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The senior officers and trustees of a charity have individual, personal duties and responsibilities for the management and administration of that charity or association, this brings with it the potential of many liabilities. The fact that many people who give their time ‘free’ to charities, acting in either a management capacity or as a trustee, does not absolve them from these very real liabilities.
There are several publications explaining the duties and responsibilities of a trustee, which the charity commission has produced, giving out details on such things, as protection and investment of charities assets such as property, the requirement of financial information to be prepared and available i.e. charity’s accounts, together with guide lines in respect in respect in respect to employees and agents of the charity, as to how they are monitored.
The structure of a charity, where trustees are appointed and the duties of those trustees are formulated by a deed or document controlling that trust, from statute and from common law should a trustee accidentally be neglectful or be ignorant of these duties this could lead to a ‘breach of trust’ and leave that trustee/s personally liable which may be “unlimited liability”.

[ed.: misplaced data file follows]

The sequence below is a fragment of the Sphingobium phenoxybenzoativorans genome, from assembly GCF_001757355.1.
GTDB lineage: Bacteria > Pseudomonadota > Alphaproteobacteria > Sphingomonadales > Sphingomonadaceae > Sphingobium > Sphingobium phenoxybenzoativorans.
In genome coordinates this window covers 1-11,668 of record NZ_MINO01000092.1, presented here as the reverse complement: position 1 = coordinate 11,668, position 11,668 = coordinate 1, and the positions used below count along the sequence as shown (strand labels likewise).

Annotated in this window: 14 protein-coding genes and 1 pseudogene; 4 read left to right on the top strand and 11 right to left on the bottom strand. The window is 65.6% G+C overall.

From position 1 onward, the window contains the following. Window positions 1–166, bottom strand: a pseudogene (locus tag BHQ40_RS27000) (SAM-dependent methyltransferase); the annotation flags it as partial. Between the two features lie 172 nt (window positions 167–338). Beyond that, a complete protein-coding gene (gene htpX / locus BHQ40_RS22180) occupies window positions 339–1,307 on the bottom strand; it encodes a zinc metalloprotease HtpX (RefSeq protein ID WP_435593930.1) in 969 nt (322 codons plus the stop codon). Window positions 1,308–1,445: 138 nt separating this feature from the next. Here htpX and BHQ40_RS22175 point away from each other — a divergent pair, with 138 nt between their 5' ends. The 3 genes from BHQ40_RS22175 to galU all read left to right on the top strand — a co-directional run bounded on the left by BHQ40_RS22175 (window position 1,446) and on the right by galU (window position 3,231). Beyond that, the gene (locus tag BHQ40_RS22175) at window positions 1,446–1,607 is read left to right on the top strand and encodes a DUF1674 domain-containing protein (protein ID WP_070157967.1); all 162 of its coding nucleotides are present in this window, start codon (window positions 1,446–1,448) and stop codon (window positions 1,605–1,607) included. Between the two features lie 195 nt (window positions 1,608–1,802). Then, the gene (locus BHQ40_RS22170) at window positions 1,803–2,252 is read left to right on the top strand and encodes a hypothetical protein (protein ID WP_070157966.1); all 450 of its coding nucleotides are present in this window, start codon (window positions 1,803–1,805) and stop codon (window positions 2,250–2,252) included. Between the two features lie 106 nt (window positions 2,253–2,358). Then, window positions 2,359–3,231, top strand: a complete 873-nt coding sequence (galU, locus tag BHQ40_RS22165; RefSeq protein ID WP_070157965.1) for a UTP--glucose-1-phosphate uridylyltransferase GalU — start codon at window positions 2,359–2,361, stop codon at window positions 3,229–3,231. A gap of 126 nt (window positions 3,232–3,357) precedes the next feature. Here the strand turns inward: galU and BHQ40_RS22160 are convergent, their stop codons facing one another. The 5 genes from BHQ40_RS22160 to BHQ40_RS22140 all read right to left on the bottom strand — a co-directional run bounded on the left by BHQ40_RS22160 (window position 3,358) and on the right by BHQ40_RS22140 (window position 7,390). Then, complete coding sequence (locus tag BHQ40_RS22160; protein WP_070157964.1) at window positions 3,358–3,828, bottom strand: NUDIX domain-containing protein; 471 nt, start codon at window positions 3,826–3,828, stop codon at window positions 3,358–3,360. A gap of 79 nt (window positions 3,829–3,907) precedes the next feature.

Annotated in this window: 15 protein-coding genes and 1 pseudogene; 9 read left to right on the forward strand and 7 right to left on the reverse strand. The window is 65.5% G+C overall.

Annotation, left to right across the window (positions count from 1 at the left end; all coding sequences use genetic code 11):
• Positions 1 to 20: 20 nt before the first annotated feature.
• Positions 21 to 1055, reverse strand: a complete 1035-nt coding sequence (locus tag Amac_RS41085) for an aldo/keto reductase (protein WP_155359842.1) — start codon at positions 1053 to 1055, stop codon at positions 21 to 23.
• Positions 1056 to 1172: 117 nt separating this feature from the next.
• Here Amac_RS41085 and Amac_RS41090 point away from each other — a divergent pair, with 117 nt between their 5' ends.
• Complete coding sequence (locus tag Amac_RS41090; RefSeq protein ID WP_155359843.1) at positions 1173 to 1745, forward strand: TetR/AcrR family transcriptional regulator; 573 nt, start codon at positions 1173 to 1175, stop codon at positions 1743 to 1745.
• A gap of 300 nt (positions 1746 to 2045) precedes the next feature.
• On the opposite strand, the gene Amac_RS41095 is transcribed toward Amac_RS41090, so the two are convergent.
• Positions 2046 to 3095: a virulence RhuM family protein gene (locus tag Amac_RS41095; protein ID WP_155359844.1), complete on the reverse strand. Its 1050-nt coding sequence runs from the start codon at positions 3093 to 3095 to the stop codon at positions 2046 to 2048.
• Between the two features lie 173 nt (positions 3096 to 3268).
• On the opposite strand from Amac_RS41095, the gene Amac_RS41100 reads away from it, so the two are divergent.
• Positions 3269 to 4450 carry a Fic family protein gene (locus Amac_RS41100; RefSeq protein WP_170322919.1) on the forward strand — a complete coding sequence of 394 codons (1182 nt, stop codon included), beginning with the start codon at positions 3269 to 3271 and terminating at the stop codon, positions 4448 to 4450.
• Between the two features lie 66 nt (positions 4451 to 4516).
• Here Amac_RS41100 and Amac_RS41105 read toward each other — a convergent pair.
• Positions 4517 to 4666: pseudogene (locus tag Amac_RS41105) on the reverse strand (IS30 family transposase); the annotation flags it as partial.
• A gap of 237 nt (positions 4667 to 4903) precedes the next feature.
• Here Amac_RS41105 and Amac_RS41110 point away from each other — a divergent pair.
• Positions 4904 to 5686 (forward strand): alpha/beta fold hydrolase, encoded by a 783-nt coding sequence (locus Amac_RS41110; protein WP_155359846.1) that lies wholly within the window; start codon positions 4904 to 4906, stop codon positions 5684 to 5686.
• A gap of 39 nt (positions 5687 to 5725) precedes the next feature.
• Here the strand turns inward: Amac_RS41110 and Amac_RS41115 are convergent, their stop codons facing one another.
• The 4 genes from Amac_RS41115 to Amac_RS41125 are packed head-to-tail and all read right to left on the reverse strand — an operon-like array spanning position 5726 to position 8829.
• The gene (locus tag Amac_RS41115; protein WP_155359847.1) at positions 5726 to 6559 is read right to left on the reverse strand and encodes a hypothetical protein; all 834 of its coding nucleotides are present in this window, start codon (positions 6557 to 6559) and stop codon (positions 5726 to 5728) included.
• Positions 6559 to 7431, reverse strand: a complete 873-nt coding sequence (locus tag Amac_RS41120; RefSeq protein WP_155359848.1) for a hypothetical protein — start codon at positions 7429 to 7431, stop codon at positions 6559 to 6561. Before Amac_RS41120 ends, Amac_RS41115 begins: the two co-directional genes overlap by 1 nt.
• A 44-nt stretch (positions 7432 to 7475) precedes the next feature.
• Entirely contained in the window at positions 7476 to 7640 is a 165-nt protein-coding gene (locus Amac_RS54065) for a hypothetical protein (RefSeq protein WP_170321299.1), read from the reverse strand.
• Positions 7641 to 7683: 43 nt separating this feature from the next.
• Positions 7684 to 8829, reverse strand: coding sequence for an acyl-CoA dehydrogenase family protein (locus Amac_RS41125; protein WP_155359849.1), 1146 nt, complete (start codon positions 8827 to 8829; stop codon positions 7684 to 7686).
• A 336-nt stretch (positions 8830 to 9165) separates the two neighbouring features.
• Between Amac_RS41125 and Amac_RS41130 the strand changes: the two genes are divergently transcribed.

The important issue for charities or associations to consider is the potential liabilities and exposure they open their trustees, directors and offices to and itself becomes a ‘duty of care’ particularly to employees of that charity or association.
The best form of protection against potential liabilities and there are many, would be in arrange an insurance policy, however, there are guidelines that you need to perhaps consider - the Charity Commission for England and Wales has summarized these in their publication 'CC49'.
If your charity's governing deeds / documents do not include a power to obtain trustees insurance cover you will need to obtain an amendment to the governing document to allow you to purchase indemnity from the commissioners, who generally have no objections to the use of charity funds to purchase suitable trustee indemnity insurances.
More recently the Charity Commission has moved towards a self-certification method for charities who are considering the purchase of insurances for their trustees, details can be obtained from the Commission in their guidance notes (Ref: 0G100C4) if required.
Providing the charity purchasing insurance covers can show this to be in the charities best interest, the Commission would rarely have any objections.